Have your IT staff investigate VPN congestion.
Distant or Echo-ey Voice – Quick Analysis:
This is usually caused by your voice being picked up by the microphone in your PC instead of (or in addition to) the microphone in your headset. Please carefully check the sound settings in your PC to ensure your voice is only picked up my your headset microphone.
Audio Problems – Steps to Try
Note, you can usually bypass all causes of voice quality problems by choosing a Calling Device other than “This PC” to make your calls with turboDial. That’s a good option if you determine that your PC or network are not going to be compatible with voice calls.
Try the following steps one at a time to find the cause.
After each test try some calls to see if the problem is resolved:
- Reboot your PC to kill off any processes that may be hogging resources.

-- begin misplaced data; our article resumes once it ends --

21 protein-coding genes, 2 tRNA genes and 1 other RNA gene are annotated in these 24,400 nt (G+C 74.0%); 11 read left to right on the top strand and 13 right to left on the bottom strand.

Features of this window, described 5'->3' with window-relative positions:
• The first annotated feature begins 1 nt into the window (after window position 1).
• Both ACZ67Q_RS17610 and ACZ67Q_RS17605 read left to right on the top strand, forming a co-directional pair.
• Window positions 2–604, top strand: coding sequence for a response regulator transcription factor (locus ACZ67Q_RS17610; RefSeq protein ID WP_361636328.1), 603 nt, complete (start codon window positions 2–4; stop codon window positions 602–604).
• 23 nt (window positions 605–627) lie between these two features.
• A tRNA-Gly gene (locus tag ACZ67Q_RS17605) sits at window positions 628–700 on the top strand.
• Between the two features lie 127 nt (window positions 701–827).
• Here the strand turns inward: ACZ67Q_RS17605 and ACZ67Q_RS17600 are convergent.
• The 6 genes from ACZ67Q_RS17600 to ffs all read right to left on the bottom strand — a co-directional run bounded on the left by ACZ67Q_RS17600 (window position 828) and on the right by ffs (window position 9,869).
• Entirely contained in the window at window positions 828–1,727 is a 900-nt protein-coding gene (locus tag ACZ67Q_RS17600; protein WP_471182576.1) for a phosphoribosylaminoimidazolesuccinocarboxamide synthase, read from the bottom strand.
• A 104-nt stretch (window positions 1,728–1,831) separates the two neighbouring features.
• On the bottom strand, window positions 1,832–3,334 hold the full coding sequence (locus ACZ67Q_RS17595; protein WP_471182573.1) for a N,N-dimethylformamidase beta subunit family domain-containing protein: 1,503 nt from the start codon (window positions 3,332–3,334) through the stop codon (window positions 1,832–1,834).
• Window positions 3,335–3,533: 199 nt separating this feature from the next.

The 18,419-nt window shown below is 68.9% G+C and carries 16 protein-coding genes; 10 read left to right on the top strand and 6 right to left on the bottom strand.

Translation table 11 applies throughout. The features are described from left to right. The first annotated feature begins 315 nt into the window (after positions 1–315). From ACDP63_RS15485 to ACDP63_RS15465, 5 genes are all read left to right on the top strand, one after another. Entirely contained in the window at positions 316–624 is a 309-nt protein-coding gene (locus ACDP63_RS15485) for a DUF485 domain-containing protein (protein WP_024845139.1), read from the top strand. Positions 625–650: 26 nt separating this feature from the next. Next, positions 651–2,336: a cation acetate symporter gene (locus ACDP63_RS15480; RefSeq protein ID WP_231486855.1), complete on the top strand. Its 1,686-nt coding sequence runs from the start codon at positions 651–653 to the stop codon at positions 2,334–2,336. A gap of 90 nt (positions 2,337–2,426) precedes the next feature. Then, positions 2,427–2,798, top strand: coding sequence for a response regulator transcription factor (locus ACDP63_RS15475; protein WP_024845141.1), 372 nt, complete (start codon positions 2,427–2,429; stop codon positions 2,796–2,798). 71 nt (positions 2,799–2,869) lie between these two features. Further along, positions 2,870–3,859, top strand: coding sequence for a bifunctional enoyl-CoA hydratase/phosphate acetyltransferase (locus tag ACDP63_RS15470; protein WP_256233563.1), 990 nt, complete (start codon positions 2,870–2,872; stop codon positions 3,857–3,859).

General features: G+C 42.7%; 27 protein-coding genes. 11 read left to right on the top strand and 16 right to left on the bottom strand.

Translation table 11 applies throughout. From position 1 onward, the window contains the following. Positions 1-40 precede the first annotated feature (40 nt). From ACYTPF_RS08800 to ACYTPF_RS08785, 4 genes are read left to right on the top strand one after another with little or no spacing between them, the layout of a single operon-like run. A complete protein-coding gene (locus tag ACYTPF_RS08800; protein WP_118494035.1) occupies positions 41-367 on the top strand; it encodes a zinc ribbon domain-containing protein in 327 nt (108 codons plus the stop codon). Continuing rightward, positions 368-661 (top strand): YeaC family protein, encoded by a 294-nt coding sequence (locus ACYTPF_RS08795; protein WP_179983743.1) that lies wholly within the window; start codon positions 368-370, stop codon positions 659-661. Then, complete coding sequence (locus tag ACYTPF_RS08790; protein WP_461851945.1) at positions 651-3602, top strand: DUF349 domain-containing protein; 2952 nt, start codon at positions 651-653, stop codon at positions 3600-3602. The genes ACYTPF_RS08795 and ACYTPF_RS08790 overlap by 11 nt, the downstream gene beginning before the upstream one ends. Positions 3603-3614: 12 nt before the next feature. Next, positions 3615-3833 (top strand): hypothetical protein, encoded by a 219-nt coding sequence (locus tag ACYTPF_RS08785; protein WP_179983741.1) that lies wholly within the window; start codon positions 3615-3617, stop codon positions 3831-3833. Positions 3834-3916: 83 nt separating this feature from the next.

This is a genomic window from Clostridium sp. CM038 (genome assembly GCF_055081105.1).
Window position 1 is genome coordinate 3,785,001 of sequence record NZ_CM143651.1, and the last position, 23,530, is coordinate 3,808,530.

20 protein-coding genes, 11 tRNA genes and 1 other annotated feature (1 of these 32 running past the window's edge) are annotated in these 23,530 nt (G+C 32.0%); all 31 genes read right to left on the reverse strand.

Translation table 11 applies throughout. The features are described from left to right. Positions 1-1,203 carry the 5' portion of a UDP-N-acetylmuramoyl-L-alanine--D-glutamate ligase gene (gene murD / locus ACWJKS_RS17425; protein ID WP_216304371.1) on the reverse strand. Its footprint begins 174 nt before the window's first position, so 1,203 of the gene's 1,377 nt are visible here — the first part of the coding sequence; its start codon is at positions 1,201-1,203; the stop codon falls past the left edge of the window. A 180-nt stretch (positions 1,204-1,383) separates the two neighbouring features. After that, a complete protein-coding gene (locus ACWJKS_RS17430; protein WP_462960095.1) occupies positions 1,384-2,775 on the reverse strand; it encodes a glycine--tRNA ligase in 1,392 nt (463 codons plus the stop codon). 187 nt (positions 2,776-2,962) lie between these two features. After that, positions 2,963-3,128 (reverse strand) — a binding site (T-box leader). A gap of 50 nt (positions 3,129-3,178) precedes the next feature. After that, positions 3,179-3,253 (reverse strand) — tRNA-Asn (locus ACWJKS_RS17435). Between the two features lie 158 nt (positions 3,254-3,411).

- Close all tabs in your browser except Infusionsoft/Keap, and also leave turboDial open.
- Quit all programs on your PC/Mac that are running except for your browser.
- Identify programs on your computer that are hogging resources, and terminate them.
Instructions for a Windows PC
Instructions for a Mac
- Twilio provides a test tool here. Run all tests and look for indications of problems that could cause voice quality issues. You may need to work with your local IT support personnel to resolve any issues.
- Carefully review the sound settings on your PC/Mac. You may be using different audio devices for the microphone or speakers than you expect. Experiment with alternative settings.
- Try a different headset. Your headset may have a broken wire or a bad connector.